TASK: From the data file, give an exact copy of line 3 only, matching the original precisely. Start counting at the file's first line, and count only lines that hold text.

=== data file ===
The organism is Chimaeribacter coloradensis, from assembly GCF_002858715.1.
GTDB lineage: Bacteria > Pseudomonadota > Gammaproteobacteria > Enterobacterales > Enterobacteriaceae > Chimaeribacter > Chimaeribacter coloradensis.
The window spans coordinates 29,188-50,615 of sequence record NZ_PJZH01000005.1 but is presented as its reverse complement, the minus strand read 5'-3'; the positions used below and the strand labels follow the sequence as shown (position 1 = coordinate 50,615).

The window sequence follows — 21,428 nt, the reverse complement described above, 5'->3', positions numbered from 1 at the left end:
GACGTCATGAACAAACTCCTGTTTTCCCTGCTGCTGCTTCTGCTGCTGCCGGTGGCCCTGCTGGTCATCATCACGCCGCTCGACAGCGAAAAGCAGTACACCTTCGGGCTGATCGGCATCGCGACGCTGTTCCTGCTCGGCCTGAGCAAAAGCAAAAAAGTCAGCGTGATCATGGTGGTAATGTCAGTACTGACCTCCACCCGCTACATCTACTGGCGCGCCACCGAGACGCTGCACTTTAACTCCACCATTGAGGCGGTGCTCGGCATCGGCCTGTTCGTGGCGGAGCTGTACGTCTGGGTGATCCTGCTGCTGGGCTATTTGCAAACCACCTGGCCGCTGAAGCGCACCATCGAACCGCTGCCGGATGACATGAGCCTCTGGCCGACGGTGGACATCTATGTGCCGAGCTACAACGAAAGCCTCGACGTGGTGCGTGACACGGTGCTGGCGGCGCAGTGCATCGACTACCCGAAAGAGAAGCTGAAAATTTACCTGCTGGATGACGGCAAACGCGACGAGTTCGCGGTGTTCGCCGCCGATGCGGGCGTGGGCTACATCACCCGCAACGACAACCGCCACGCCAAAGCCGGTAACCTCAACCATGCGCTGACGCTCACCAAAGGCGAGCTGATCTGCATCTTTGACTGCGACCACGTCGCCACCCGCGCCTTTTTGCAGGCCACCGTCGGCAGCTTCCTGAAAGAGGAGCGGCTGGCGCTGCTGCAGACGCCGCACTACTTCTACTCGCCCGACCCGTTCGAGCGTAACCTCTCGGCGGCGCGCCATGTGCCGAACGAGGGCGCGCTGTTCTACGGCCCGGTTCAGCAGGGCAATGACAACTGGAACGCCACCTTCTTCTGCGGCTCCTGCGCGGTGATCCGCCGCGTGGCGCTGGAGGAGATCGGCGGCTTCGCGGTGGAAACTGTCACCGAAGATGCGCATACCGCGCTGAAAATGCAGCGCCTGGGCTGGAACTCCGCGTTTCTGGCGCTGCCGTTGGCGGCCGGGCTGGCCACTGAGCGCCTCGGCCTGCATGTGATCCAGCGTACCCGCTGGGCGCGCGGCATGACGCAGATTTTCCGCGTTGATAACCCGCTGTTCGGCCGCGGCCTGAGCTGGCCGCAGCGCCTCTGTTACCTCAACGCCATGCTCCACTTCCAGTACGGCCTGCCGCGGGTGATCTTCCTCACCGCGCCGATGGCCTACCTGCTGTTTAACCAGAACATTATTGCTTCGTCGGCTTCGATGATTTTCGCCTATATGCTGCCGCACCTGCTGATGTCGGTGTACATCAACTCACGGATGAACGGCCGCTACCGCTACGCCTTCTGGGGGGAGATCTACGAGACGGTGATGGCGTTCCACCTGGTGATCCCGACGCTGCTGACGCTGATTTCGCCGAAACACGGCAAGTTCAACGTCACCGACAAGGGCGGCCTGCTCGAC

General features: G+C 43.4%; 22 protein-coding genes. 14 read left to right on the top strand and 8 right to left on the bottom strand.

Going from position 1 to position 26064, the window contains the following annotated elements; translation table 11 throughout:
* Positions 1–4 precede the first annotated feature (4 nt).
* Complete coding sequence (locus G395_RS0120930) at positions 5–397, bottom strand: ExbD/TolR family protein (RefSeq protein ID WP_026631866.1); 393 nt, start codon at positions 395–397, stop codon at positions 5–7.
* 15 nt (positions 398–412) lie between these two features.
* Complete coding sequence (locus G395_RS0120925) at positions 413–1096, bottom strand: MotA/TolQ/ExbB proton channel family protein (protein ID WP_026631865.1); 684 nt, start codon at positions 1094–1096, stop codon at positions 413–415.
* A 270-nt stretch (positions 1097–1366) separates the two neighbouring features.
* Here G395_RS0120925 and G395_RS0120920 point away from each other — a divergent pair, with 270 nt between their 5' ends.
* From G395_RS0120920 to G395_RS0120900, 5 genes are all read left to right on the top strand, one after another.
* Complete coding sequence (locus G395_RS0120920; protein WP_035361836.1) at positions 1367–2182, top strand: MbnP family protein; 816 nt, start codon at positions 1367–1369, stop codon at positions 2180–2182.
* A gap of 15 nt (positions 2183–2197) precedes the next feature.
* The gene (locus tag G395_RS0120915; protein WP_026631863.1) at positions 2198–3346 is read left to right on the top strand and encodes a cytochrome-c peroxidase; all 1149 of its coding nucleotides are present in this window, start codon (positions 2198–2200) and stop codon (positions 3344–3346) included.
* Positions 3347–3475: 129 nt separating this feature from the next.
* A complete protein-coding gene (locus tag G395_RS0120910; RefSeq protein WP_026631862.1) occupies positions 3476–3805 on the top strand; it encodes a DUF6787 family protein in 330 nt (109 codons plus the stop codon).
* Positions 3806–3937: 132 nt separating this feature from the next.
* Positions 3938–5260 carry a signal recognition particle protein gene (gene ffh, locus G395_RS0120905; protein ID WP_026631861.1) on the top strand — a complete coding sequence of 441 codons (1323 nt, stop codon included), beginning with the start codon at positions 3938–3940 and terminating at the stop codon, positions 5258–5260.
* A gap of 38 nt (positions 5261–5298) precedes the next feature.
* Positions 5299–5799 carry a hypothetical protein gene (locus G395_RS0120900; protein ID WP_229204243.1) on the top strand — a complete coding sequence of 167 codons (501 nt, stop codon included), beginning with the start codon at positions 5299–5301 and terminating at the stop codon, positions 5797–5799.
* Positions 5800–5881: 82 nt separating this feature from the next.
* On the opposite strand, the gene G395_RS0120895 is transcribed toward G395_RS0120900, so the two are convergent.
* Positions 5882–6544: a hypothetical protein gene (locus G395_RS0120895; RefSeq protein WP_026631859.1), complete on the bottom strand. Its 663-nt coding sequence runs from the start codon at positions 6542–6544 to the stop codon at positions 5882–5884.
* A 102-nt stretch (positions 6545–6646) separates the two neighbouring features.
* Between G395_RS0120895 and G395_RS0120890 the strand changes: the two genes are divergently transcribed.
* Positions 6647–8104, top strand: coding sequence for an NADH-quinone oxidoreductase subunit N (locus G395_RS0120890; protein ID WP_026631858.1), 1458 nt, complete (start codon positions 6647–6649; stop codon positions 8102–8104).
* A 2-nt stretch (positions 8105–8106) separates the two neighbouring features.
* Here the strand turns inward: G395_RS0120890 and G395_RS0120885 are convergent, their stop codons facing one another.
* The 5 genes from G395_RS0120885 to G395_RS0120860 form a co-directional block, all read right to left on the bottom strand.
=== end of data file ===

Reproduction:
The window spans coordinates 29,188-50,615 of sequence record NZ_PJZH01000005.1 but is presented as its reverse complement, the minus strand read 5'-3'; the positions used below and the strand labels follow the sequence as shown (position 1 = coordinate 50,615).